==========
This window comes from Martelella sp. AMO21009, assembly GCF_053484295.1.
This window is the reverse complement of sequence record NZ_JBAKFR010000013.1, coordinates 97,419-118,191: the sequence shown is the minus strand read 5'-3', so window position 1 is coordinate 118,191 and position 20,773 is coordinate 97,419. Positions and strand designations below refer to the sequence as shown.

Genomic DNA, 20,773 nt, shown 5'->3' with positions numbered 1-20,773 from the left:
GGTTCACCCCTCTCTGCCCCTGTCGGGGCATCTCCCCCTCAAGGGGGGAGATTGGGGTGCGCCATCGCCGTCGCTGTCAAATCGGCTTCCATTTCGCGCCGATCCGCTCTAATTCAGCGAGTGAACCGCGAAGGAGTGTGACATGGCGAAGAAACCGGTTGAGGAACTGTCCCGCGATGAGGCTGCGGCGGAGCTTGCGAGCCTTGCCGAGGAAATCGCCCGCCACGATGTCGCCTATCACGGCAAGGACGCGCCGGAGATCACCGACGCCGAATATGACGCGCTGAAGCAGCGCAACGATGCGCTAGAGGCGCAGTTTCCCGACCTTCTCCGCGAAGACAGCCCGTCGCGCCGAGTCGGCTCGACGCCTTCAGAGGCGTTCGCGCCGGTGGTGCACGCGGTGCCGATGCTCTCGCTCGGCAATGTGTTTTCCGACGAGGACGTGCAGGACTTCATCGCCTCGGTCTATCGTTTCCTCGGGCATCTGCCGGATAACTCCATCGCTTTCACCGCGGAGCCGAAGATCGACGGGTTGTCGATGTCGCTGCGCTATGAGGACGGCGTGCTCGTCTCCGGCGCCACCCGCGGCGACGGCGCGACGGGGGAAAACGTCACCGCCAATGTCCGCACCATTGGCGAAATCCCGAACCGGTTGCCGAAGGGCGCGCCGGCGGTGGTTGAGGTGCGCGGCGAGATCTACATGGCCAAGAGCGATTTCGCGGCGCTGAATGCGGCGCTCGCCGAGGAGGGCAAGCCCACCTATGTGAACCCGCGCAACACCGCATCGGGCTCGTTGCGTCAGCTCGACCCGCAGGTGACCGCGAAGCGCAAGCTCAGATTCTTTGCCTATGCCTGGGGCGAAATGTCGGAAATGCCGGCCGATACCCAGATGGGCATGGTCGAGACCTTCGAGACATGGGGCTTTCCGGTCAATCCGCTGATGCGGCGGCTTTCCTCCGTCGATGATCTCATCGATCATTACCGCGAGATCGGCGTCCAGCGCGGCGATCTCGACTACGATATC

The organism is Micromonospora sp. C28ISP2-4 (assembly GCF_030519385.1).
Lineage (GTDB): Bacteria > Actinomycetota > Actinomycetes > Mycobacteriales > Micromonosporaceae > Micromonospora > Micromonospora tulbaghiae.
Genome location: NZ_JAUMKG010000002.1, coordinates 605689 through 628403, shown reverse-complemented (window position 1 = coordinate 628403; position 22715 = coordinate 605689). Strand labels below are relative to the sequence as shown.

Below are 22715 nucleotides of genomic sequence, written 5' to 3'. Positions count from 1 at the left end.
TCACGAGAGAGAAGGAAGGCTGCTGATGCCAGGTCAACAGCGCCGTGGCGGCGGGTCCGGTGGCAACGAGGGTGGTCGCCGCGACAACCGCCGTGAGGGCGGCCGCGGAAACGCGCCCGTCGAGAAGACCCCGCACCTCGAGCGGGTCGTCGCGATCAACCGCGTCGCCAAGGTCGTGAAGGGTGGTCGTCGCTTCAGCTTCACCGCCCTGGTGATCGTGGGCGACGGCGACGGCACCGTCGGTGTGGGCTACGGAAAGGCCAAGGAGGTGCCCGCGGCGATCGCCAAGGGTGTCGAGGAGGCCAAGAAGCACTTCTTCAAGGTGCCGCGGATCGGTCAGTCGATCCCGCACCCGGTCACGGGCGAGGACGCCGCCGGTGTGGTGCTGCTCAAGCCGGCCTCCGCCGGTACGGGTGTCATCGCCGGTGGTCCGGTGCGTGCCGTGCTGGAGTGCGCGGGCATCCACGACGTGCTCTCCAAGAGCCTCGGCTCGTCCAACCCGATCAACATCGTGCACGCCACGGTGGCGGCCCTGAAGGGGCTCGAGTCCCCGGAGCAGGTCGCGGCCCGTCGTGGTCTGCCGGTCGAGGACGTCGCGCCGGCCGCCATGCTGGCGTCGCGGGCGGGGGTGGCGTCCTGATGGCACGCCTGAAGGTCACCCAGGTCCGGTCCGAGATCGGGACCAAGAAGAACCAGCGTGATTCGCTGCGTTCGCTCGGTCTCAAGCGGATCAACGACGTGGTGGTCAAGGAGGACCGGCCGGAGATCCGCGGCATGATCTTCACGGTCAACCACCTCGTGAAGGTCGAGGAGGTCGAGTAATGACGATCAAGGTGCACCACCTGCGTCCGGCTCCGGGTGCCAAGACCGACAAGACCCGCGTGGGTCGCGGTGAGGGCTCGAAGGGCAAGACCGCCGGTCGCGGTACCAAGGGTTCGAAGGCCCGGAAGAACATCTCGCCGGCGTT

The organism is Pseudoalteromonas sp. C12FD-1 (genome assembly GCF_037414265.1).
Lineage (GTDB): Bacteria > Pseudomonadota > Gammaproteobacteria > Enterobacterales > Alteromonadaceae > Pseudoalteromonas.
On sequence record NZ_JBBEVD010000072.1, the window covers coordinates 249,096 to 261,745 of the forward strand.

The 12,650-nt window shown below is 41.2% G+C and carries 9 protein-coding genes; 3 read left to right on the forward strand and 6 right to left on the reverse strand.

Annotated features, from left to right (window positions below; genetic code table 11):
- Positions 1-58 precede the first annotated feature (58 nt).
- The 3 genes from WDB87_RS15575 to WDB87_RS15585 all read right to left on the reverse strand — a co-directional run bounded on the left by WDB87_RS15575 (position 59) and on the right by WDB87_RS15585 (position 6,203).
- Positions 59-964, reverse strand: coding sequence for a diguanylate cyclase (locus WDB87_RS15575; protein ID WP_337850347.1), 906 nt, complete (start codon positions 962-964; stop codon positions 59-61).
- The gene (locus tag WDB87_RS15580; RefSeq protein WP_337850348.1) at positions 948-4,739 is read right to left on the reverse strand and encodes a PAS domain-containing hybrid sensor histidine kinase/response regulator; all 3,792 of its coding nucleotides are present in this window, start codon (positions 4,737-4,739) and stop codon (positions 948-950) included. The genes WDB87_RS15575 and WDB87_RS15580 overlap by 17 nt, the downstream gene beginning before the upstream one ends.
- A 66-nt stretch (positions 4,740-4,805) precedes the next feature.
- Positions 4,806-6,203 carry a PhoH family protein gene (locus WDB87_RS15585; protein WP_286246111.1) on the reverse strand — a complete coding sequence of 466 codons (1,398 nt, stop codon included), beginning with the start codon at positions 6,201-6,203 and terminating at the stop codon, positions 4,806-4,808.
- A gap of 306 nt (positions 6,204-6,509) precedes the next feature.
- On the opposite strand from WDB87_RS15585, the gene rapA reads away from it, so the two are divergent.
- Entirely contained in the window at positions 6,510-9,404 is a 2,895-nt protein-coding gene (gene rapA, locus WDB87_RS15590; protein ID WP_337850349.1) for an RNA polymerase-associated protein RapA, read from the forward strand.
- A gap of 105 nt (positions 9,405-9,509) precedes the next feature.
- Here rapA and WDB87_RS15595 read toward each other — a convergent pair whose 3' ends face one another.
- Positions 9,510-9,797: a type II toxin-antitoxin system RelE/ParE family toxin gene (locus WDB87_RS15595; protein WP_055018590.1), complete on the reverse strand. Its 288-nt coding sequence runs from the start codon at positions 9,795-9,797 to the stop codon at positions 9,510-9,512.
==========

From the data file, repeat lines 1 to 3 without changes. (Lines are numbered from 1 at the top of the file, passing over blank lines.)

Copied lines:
This window comes from Martelella sp. AMO21009, assembly GCF_053484295.1.
This window is the reverse complement of sequence record NZ_JBAKFR010000013.1, coordinates 97,419-118,191: the sequence shown is the minus strand read 5'-3', so window position 1 is coordinate 118,191 and position 20,773 is coordinate 97,419. Positions and strand designations below refer to the sequence as shown.

Genomic DNA, 20,773 nt, shown 5'->3' with positions numbered 1-20,773 from the left: